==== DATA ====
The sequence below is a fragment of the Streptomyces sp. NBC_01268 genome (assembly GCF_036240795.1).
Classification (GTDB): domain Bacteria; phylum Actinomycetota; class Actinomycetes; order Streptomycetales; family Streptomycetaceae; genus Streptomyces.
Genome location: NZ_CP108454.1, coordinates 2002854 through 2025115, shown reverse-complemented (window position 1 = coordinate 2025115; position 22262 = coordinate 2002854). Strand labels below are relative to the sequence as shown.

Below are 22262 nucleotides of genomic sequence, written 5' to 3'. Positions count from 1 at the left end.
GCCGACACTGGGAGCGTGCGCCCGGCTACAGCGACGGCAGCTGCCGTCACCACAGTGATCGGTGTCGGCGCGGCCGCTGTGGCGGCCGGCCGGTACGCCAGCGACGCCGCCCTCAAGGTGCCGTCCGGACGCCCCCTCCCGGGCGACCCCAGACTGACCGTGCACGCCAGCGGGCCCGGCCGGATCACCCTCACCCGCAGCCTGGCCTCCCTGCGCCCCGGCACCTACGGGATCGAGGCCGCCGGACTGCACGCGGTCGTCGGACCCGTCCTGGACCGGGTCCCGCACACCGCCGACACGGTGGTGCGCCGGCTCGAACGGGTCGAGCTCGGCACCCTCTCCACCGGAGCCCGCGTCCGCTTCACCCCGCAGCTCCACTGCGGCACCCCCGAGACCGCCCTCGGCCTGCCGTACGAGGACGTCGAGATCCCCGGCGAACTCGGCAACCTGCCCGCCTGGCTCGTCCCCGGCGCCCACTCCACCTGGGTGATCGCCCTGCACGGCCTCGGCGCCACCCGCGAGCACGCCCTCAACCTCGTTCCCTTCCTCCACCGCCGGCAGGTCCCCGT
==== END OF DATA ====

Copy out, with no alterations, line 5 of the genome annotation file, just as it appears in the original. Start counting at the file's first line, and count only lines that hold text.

GCCGACACTGGGAGCGTGCGCCCGGCTACAGCGACGGCAGCTGCCGTCACCACAGTGATCGGTGTCGGCGCGGCCGCTGTGGCGGCCGGCCGGTACGCCAGCGACGCCGCCCTCAAGGTGCCGTCCGGACGCCCCCTCCCGGGCGACCCCAGACTGACCGTGCACGCCAGCGGGCCCGGCCGGATCACCCTCACCCGCAGCCTGGCCTCCCTGCGCCCCGGCACCTACGGGATCGAGGCCGCCGGACTGCACGCGGTCGTCGGACCCGTCCTGGACCGGGTCCCGCACACCGCCGACACGGTGGTGCGCCGGCTCGAACGGGTCGAGCTCGGCACCCTCTCCACCGGAGCCCGCGTCCGCTTCACCCCGCAGCTCCACTGCGGCACCCCCGAGACCGCCCTCGGCCTGCCGTACGAGGACGTCGAGATCCCCGGCGAACTCGGCAACCTGCCCGCCTGGCTCGTCCCCGGCGCCCACTCCACCTGGGTGATCGCCCTGCACGGCCTCGGCGCCACCCGCGAGCACGCCCTCAACCTCGTTCCCTTCCTCCACCGCCGGCAGGTCCCCGT